In the Pipeline: 11/2/12

We missed this earlier in the week.  But the hypocrisy is so excruciatingly brilliant that we had to share it.  For those who have not been watching, these two Senators are leading the charge to extend the wind production tax credit. Washington Times(10/31/12) reports: “Each job created with federal stimulus cash through the Obama administration’s advanced battery manufacturing program cost more than $158,000 and many of them likely were temporary, according to an analysis released Wednesday by two senior Republicans… Sens. Chuck Grassley of Iowa and John Thune of South Dakota, members of the Senate Finance Committee, cited figures they obtained after pressing for verification of administration claims of the economic benefits of the $2 billion program funded under the stimulus bill.”


Todd Wynn is a stone cold killer.  And his hair is awesome. Master Resource (11/1/12) reports: “These mandates are all regressive. When the cost of electricity rises, low income households shoulder a greater burden than higher income households as the energy costs make up a larger portion of their budget. This is especially true for low income households that are on fixed income such as social security or retirement since their income most likely does not keep pace with higher costs of living.”


Another dog bites man story. American Clean Skies Foundation (October 2012) reports: “This new ACSF report shows that shale gas and tight oil production will add $167 billion to $245 billion to the U.S. gross domestic product by 2017, and that will deliver 835,000 to 1.6 million new jobs. This is only one of the many ways technological innovations in natural gas and tight oil production are transforming the U.S. economy.”


The Great Oz has spoken! Pay no attention to that man behind the curtain. The Hill (11/1/12) reports: “The scientific enterprise at the Environmental Protection Agency (EPA) is broken, contrary to EPA Administrator Lisa Jackson’s assertions that “science is the backbone of everything we do at EPA,” or that major regulations are based on the recommendations of EPA’s “independent” science advisors. As Americans face a fragile economy and skyrocketing energy prices fueled by President Obama’s agenda, it is important to pull back the curtain on the ideologically-driven processes EPA is using to justify an avalanche of costly rules.”


To remain green, we obviously need more lead-acid batteries all around.  Or maybe more nickel-cadmium batteries. Bloomberg(10/31/12) reports: “Some of the roughly 6 million power customers in the Northeast without electricity in Hurricane Sandy’s wake may be glancing around at a handful of homes with solar panels on their rooftops, thinking their clean-powered neighbors might have juice. Most of the time, that’s not the case.”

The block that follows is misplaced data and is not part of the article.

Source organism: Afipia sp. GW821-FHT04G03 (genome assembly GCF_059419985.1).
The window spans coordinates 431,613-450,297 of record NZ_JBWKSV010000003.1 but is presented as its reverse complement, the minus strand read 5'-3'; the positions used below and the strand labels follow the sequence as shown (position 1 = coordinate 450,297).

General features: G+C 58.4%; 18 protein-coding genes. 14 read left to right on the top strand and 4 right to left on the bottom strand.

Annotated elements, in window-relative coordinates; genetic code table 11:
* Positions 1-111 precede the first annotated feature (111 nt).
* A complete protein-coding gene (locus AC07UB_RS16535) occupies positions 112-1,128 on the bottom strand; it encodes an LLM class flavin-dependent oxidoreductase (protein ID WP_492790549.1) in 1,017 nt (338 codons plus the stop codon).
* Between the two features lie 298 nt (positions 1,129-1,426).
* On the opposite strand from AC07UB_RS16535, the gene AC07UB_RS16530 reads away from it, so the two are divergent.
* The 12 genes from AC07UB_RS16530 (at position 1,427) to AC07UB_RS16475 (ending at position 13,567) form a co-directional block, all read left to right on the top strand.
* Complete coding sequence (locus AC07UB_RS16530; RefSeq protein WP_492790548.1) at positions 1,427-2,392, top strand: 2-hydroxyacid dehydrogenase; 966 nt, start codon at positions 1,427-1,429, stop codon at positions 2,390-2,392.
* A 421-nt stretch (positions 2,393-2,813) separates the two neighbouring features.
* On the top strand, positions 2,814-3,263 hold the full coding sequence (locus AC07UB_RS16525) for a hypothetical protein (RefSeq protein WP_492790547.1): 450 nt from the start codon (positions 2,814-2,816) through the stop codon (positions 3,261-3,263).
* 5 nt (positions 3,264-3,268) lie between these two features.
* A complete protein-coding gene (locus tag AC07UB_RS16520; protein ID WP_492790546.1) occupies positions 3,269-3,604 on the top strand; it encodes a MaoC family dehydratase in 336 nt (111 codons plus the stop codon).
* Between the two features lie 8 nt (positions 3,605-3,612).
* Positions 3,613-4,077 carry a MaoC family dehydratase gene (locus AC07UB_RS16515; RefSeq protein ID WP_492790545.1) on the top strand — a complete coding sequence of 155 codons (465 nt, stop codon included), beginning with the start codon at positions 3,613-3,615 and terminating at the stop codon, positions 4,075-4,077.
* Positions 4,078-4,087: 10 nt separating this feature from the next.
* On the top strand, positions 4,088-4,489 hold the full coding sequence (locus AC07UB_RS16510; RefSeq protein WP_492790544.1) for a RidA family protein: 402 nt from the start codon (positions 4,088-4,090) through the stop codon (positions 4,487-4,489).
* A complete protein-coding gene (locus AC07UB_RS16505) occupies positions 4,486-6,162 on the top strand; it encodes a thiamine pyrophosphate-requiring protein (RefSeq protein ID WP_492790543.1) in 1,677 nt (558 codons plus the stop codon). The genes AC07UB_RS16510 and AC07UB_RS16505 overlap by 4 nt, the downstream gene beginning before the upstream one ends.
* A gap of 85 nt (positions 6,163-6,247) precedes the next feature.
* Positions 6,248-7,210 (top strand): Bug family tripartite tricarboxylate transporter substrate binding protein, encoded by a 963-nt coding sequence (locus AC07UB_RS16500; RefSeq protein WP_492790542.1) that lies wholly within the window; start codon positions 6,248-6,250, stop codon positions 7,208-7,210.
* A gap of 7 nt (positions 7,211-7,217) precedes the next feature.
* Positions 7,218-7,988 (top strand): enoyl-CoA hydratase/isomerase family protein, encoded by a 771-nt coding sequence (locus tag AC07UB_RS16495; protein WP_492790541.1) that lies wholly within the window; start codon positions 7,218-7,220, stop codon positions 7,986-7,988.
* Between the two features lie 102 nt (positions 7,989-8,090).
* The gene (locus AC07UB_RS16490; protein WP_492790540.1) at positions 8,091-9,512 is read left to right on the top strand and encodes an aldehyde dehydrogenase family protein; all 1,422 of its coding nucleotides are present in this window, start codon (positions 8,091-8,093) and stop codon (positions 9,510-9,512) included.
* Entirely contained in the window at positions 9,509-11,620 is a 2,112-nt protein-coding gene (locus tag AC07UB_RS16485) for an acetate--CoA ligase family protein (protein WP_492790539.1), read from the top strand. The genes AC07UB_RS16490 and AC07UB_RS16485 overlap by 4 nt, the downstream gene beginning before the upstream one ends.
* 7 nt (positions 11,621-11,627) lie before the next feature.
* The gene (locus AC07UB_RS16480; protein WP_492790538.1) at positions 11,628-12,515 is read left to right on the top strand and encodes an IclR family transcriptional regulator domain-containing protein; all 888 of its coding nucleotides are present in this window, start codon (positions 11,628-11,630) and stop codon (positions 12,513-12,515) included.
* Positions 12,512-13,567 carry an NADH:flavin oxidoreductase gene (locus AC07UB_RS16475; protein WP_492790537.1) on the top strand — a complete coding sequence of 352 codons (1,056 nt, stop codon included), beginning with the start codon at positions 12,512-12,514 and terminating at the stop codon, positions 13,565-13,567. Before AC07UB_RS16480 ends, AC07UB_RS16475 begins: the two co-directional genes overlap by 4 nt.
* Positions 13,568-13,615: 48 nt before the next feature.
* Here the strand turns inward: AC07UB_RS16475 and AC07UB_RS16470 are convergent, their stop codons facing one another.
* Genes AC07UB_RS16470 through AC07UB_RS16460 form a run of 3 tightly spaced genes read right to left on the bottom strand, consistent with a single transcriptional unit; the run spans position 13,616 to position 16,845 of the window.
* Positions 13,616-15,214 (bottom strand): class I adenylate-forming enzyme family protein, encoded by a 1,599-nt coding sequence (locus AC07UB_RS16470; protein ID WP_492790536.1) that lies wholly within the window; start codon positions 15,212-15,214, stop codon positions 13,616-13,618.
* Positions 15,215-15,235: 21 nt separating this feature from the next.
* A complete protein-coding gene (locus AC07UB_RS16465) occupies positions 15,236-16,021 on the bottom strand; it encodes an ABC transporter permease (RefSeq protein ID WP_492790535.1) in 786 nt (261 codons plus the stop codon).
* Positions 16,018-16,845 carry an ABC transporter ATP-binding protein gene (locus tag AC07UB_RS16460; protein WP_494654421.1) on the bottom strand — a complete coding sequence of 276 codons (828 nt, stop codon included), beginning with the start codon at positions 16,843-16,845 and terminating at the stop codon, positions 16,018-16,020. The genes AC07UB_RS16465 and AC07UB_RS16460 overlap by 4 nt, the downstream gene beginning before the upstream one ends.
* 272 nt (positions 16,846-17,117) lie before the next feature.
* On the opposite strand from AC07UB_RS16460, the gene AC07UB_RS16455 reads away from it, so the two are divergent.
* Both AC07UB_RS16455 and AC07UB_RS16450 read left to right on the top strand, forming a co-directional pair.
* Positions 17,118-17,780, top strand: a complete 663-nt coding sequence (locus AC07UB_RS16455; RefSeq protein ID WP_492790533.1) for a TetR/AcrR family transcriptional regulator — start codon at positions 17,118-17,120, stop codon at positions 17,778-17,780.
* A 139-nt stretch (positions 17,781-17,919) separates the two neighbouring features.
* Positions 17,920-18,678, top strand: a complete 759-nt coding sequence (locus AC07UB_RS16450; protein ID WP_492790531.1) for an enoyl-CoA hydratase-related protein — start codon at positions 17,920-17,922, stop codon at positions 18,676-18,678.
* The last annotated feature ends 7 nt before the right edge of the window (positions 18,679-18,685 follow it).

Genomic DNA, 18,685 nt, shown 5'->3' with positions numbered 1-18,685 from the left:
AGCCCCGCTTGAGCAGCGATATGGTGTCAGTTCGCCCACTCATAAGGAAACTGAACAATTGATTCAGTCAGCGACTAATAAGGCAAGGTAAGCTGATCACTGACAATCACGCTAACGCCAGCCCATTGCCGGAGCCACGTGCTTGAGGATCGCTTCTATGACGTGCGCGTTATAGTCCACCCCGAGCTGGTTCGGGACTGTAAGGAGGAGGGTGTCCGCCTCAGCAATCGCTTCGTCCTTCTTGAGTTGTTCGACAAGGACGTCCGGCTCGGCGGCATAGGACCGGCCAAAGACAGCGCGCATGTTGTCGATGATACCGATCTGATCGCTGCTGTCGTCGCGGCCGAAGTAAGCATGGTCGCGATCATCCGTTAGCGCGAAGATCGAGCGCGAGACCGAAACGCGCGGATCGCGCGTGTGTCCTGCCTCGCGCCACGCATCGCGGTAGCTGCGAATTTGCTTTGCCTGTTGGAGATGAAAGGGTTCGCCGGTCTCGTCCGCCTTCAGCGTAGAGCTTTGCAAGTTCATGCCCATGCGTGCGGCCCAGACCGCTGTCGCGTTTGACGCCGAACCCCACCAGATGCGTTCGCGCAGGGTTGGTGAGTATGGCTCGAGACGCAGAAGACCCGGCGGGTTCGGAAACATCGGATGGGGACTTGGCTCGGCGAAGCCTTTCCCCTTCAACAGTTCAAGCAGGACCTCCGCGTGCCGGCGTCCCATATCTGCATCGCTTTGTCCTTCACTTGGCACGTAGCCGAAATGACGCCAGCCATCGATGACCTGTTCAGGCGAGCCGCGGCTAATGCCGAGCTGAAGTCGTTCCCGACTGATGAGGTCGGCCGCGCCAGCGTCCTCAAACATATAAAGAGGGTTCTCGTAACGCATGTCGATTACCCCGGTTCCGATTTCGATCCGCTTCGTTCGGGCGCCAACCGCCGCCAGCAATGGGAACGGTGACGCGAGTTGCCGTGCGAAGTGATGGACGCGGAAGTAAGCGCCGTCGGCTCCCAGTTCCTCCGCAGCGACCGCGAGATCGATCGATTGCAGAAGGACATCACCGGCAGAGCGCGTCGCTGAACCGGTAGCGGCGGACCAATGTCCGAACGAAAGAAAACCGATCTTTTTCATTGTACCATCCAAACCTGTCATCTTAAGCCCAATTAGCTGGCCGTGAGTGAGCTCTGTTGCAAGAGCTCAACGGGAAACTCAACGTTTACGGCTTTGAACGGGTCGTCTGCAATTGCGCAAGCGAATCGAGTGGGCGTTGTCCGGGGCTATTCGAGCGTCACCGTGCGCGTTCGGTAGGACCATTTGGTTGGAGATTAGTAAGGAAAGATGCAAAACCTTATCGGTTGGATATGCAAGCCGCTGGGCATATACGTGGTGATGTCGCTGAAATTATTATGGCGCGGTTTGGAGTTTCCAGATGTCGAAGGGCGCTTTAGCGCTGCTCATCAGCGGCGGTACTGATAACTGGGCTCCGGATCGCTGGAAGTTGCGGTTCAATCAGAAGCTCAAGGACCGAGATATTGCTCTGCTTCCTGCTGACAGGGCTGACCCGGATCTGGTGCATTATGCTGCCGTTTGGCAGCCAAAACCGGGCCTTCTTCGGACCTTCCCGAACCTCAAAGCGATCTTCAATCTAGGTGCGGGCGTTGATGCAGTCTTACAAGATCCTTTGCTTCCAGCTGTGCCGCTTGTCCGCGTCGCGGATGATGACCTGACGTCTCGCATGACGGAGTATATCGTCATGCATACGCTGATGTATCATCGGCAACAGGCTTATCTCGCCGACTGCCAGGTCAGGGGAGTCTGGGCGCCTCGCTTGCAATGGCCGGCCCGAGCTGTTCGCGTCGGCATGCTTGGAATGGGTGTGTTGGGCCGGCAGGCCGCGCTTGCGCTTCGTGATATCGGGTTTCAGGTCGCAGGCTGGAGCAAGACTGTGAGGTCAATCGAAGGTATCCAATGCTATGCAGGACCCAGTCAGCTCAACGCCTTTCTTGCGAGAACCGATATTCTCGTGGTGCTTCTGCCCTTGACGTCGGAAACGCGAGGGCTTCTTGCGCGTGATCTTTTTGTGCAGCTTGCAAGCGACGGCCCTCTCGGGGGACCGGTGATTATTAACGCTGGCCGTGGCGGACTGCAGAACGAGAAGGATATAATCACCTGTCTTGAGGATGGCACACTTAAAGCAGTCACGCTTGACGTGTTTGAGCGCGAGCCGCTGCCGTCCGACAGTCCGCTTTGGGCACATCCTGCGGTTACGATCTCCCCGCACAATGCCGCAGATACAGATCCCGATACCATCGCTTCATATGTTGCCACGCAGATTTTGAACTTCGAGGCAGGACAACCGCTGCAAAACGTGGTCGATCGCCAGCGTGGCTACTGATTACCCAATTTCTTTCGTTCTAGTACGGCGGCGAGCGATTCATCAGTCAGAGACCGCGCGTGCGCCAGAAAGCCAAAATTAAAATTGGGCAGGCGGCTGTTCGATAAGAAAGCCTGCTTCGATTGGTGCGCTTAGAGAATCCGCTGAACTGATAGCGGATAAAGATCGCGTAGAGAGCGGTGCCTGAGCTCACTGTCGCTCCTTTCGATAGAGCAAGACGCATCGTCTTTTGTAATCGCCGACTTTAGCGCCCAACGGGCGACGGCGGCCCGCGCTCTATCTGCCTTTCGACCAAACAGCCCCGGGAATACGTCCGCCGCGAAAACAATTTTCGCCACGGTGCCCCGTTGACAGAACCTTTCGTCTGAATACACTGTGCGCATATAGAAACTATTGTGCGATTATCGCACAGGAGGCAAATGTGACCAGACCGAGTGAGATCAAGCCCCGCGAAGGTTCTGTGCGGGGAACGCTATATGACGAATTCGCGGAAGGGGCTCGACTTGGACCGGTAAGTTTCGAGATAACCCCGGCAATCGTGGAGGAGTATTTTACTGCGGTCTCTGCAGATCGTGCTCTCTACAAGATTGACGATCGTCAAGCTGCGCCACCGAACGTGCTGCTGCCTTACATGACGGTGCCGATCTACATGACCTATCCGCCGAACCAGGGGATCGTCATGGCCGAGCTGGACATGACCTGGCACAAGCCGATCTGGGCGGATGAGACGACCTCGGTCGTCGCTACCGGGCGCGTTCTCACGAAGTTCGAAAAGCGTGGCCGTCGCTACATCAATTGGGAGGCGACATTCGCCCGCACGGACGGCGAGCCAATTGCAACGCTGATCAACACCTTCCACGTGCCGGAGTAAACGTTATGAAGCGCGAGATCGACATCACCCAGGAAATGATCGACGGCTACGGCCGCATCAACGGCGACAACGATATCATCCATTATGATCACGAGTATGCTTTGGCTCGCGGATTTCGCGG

Shouldn’t they have asked for more wind turbines or charging stations or cellulosic ethanol?  I mean, I’m pretty sure these people keep telling us that gasoline is the fuel of the past or some such nonsense. Senators Lautenberg and Mendez (11/1/12) report: “We are learning from our county offices of emergency management (OEMs) that there are critical shortages of gasoline and diesel fuel. They have told us they are running out of these resources to run their emergency vehicles and critical infrastructure, such as sewage waste water treatment, and drinking water and sanitation facilities.”


Fewer droughts, fewer hurricanes.  Good news for the rest of us, but bad news for the climate vultures. WSJ (10/31/12) reports: “Sandy was terrible, but we’re currently in a relative hurricane ‘drought.’ Connecting energy policy and disasters makes little scientific sense but that doesn’t stop the nation’s top scientists, Waxman-Markey-Bloomberg from doing it.”


So, apparently, they aren’t any better as boats than they are as cars. Jalopnik (10/30/12) reports: “Approximately 16 of the $100,000+ Fisker Karma extended-range luxury hybrids were parked in Port Newark, New Jersey last night when water from Hurricane Sandy’s storm surge apparently breached the port and submerged the vehicles. As Jalopnik has exclusively learned, the cars then caught fire and burned to the ground.”


We are informally keeping track of which think tank chiefs are opposed to a carbon tax.  The list to date follows.  If your guy is not on the list, it is because he either favors a carbon tax, wants to retain the option of favoring a carbon tax at some point in the future, or has yet to contact us. 

Tom Pyle, American Energy Alliance / Institute for Energy Research
Myron Ebell, Freedom Action
Phil Kerpen, American Committment
Fred Smith, Competitive Enterprise Institute
Andrew Quinlan, Center for Freedom and Prosperity
Tim Phillips, Americans for Prosperity
Joe Bast, Heartland Institute
David Ridenour, National Center for Public Policy Research
Michael Needham, Heritage Action for America

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